Baraja Offers New Spectrum-scan LIDAR for Driverless Cars
【Summary】Baraja’s LIDAR system leverages prism-like optics and a wavelength-tunable laser to produce clear images.
According to a report by IHS Markit, the LIDAR market is forecasted to reach $2.5 billion by 2026. In order for that to happen, the technology must be further developed to ease costs and improve efficiency.
Baraja, a startup that specializes in sensors for self-driving cars, wants to revolutionize various aspects of LIDAR devices using spectrum-scan technology. The new class of LIDAR systems is designed to adjust to a wide range of road conditions by modifying its scanning patterns during use.
Baraja's LIDAR system leverages prism-like optics and a wavelength-tunable laser to produce clear images. Spectrum-scan technology enables the unit to emit light in different colors, allowing robust distance-related calculations. Data processing is facilitated by a separate component inside the vehicle, connected by a heavy-duty cable.
Accurate control of wavelength measurements of the light's profile being released from the LIDAR facilitates focus. In application, this would enable the sensor to ‘concentrate' on specific targets, instead of a typical broad scan of the environment. In the city, a broad view is required for safety, while on highways, reaction to obstructions (and other cars) can be honed by shifting the unit's focus directly on the road.
"We give the car's computer full control to change the (viewing) resolution on the fly to adapt to different road conditions," said Federico Collarte, CEO and Co-founder of the startup.
"We can change the focus of attention just as a human driver changes gaze — close up for city driving and farther away for highways."
Without moving parts (solid-state build), Baraja's LIDAR system is considered to be highly reliable with less points of failure, compared to traditional spinning LIDAR ‘buckets'. Automakers that adopt the startup's LIDAR solution can benefit from its sleek size and design. The units are capable of sensing targets up to 650 feet away.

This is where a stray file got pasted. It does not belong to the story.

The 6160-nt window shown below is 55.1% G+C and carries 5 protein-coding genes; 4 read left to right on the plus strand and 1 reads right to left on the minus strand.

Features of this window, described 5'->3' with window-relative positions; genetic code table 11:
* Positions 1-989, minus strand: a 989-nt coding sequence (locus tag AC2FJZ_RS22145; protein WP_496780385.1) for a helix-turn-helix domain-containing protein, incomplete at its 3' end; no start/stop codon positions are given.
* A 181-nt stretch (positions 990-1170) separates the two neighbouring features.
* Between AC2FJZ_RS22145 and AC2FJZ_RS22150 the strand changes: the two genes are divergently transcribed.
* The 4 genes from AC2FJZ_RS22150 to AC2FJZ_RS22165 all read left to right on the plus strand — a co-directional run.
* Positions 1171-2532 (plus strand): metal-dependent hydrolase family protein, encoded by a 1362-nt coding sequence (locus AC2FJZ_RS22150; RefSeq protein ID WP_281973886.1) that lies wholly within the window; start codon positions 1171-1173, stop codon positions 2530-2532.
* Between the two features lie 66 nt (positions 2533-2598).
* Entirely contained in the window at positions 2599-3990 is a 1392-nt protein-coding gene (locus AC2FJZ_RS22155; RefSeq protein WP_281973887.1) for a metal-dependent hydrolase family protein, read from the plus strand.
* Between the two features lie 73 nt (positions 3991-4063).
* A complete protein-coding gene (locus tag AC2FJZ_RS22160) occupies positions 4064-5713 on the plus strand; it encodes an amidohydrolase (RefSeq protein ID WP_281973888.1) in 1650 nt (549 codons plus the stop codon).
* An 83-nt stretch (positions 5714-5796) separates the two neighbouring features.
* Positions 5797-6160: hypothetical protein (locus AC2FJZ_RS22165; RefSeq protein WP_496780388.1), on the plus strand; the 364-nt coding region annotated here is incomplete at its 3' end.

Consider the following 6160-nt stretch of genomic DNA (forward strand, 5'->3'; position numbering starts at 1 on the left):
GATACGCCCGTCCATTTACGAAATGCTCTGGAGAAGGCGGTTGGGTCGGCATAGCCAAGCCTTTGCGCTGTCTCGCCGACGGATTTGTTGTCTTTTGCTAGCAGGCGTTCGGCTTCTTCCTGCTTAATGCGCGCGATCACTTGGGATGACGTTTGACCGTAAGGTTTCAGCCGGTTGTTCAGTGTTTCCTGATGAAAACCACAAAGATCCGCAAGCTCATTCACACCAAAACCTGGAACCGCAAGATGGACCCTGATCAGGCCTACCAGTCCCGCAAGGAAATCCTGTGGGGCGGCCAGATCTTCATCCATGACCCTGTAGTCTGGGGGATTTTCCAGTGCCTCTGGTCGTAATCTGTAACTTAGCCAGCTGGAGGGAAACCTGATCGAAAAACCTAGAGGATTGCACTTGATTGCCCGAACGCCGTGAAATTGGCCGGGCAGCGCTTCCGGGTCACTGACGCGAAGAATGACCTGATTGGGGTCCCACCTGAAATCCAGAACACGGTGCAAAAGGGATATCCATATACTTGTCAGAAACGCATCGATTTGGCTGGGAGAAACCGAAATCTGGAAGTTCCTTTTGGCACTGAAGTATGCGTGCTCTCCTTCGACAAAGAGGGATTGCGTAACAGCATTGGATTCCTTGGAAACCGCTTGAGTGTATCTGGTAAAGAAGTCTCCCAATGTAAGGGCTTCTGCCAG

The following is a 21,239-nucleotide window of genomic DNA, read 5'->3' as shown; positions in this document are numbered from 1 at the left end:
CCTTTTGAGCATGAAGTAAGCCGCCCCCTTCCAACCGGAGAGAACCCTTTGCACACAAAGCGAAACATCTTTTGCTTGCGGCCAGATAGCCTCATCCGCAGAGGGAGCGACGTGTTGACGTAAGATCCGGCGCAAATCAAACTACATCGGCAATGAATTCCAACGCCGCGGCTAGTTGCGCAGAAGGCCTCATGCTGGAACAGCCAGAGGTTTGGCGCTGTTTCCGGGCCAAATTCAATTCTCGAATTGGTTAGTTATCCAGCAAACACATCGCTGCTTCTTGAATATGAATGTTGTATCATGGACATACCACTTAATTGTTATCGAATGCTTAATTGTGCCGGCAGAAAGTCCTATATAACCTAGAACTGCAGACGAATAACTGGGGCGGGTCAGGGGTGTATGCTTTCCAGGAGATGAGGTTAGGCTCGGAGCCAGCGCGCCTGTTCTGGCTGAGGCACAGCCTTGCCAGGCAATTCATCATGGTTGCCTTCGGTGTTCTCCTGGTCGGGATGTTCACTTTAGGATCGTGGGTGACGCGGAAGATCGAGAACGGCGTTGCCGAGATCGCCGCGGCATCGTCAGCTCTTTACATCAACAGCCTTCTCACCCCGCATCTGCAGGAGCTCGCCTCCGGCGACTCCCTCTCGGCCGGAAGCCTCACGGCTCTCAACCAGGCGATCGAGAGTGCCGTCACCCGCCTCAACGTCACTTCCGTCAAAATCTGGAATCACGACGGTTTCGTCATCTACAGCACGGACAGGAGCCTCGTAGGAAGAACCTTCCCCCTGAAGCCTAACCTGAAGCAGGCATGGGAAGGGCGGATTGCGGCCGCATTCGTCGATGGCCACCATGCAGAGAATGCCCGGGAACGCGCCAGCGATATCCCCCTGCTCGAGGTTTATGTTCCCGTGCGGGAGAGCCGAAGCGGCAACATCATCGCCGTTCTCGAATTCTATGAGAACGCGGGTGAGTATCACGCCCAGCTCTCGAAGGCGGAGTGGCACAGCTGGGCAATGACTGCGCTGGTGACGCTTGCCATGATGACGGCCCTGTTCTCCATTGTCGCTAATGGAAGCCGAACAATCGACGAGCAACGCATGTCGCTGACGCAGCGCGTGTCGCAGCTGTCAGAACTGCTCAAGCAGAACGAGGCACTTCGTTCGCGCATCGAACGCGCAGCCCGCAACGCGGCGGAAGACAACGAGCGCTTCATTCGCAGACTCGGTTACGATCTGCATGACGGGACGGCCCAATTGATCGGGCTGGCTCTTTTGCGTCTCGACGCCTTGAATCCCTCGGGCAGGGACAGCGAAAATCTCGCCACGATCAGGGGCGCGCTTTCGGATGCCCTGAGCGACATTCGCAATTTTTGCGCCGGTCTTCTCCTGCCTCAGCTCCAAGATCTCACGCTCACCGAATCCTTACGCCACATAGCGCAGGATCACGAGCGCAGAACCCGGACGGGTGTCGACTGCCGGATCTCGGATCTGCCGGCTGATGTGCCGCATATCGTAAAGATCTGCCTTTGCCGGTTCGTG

Instead of stacking the components on top of each other, multiple sensors – around 4 units – are installed around the body of the vehicle for a complete scan of the environment. When mounted on cars, the units look like low-profile security cameras.
Exiting Stealth Mode
Before the announcement of its latest breakthrough, Baraja was operating in stealth mode for more than two years. Funded by Sequoia China and Blackbird, the startup is based in San Francisco, China and Australia. Plans to expand operations in Asia and Europe are currently ongoing.
According to San Francisco Chronicle, a handful of automakers are working with the company on closed-door projects. At the moment, there are 60 developers employed by the business, which is expected to reach 100 by the end of the year.
A LIDAR system that can be mass produced in a timely manner is the main goal of Baraja. The startup aims to achieve this by utilizing common, off-the-shelf parts (laser arrays are one of the most expensive components in a driverless vehicle). Such practices promote a cost-effective supply chain and ensures compatibility with automotive parts frequently used by manufacturers.
"Our experience in the optical telecommunications field, in particular the knowledge gained from years of product development for high-reliability use-cases, inspired us to solve some of the biggest problems facing the current state of LiDAR," explained Collarte.
Michael Cheng is a legal editor and technical writer with publications for Blackberry ISHN Magazine Houzz and Payment Week. He specializes in technology business and digesting hard data. Outside of work Michael likes to train for marathons spend time with his daughter and explore new places.
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